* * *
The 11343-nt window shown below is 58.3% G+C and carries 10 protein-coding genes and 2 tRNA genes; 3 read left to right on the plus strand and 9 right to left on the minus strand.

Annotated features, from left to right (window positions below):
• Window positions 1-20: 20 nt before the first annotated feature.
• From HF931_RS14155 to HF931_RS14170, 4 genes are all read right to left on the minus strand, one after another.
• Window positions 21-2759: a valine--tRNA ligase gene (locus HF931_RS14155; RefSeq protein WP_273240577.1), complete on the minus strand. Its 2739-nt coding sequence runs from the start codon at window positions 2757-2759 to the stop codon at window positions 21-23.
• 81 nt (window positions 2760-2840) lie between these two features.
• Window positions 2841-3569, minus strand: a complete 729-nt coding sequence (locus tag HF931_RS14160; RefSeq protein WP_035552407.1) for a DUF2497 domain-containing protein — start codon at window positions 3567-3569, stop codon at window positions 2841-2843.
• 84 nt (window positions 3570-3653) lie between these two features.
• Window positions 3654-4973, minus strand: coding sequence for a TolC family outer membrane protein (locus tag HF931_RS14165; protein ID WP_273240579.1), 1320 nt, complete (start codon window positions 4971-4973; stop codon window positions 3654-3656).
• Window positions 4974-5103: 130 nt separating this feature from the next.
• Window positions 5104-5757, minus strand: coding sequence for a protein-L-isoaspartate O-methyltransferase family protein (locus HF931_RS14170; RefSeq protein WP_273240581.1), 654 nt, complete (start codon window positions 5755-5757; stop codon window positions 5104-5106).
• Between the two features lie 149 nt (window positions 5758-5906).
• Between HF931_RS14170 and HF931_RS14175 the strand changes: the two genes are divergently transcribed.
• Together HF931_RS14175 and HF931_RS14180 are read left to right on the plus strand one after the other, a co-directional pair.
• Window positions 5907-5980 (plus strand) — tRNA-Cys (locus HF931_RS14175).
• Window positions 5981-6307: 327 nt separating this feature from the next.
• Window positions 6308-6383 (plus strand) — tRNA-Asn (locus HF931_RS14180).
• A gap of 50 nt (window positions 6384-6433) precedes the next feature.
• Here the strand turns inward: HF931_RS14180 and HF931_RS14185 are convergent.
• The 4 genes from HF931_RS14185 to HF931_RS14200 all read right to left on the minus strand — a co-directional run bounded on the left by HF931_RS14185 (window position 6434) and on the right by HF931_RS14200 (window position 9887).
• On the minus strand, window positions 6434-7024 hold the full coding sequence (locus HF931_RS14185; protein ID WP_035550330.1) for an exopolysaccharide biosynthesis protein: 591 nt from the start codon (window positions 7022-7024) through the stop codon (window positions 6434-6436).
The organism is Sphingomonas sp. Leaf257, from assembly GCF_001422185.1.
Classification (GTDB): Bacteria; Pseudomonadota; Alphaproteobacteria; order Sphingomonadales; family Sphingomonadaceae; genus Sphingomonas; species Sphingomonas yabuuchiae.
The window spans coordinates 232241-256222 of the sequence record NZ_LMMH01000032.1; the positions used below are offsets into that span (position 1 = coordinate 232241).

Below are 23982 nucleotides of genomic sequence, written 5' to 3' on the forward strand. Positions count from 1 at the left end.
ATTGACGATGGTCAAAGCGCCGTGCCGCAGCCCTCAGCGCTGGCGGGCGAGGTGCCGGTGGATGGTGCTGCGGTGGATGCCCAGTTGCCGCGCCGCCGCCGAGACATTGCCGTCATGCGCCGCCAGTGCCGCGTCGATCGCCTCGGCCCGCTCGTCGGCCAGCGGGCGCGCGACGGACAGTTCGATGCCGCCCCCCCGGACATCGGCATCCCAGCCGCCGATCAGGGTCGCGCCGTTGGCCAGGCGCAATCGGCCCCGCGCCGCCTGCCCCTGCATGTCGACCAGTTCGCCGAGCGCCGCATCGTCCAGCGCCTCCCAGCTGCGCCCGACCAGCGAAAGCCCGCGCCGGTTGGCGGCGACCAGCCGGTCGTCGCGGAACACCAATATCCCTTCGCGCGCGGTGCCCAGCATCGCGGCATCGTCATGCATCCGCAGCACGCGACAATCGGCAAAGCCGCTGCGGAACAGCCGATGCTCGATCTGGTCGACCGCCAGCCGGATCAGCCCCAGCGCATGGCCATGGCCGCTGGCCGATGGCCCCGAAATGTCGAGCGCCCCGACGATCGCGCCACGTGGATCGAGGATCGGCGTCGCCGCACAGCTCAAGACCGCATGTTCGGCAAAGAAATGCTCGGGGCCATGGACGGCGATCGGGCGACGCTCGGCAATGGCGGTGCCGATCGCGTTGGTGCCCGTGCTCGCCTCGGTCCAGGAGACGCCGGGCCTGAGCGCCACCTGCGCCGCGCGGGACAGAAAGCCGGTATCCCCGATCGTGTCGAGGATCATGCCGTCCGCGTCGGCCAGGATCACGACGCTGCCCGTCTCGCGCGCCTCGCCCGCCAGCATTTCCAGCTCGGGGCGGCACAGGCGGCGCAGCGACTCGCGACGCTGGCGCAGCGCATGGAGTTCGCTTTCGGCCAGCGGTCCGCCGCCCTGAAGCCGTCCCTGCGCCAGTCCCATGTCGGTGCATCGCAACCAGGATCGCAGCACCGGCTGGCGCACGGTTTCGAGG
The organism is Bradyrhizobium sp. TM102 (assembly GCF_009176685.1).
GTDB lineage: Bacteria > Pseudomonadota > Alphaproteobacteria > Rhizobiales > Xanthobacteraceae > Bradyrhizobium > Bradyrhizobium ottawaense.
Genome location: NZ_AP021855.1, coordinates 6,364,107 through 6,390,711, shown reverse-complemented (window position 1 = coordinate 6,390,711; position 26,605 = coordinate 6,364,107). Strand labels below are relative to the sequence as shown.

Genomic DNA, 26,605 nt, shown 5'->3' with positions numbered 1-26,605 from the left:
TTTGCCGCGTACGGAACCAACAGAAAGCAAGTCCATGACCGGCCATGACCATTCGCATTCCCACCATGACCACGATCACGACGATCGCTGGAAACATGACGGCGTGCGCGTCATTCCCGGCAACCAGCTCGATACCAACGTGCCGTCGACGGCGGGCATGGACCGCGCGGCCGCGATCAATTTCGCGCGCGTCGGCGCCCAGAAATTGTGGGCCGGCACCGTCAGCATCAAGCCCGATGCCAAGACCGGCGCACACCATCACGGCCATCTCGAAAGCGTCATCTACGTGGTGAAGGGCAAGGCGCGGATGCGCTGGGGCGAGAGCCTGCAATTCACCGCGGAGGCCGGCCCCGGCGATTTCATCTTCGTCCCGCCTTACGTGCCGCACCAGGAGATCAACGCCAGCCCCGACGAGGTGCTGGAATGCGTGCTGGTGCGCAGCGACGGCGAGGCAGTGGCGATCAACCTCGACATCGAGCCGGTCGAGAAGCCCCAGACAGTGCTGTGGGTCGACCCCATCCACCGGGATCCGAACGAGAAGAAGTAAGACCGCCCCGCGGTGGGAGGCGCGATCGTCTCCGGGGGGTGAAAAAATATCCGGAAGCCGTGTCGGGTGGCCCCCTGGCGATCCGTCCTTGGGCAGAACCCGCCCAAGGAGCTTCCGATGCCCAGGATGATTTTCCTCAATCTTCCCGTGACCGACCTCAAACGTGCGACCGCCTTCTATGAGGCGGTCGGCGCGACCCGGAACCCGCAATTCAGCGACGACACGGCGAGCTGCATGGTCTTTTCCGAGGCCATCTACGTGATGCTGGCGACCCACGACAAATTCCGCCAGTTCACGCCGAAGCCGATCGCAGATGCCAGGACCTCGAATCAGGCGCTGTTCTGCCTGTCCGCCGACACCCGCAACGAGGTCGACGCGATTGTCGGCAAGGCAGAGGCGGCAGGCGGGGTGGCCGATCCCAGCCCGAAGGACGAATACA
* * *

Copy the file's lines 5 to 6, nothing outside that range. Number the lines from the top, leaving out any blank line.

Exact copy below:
• Window positions 21-2759: a valine--tRNA ligase gene (locus HF931_RS14155; RefSeq protein WP_273240577.1), complete on the minus strand. Its 2739-nt coding sequence runs from the start codon at window positions 2757-2759 to the stop codon at window positions 21-23.
• 81 nt (window positions 2760-2840) lie between these two features.